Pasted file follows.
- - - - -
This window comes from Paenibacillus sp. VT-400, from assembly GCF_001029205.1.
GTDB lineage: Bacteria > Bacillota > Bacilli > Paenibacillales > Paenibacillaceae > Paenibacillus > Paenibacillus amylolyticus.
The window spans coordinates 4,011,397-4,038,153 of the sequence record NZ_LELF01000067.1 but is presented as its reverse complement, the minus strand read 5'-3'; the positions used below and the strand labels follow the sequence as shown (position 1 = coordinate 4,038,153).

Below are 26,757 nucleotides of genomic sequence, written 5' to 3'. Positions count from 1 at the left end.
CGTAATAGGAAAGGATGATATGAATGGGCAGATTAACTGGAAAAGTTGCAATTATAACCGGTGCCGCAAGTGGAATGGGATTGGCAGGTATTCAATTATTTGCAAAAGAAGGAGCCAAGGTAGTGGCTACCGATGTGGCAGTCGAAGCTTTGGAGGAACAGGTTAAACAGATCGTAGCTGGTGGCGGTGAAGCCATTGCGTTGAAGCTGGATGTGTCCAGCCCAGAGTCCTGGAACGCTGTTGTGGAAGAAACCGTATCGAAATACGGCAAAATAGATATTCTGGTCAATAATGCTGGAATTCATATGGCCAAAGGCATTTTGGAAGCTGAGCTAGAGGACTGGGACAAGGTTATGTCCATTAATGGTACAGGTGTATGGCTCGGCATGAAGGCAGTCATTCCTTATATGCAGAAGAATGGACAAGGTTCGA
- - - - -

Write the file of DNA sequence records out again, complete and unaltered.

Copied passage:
This window comes from Paenibacillus sp. VT-400, from assembly GCF_001029205.1.
GTDB lineage: Bacteria > Bacillota > Bacilli > Paenibacillales > Paenibacillaceae > Paenibacillus > Paenibacillus amylolyticus.
The window spans coordinates 4,011,397-4,038,153 of the sequence record NZ_LELF01000067.1 but is presented as its reverse complement, the minus strand read 5'-3'; the positions used below and the strand labels follow the sequence as shown (position 1 = coordinate 4,038,153).

Below are 26,757 nucleotides of genomic sequence, written 5' to 3'. Positions count from 1 at the left end.
CGTAATAGGAAAGGATGATATGAATGGGCAGATTAACTGGAAAAGTTGCAATTATAACCGGTGCCGCAAGTGGAATGGGATTGGCAGGTATTCAATTATTTGCAAAAGAAGGAGCCAAGGTAGTGGCTACCGATGTGGCAGTCGAAGCTTTGGAGGAACAGGTTAAACAGATCGTAGCTGGTGGCGGTGAAGCCATTGCGTTGAAGCTGGATGTGTCCAGCCCAGAGTCCTGGAACGCTGTTGTGGAAGAAACCGTATCGAAATACGGCAAAATAGATATTCTGGTCAATAATGCTGGAATTCATATGGCCAAAGGCATTTTGGAAGCTGAGCTAGAGGACTGGGACAAGGTTATGTCCATTAATGGTACAGGTGTATGGCTCGGCATGAAGGCAGTCATTCCTTATATGCAGAAGAATGGACAAGGTTCGA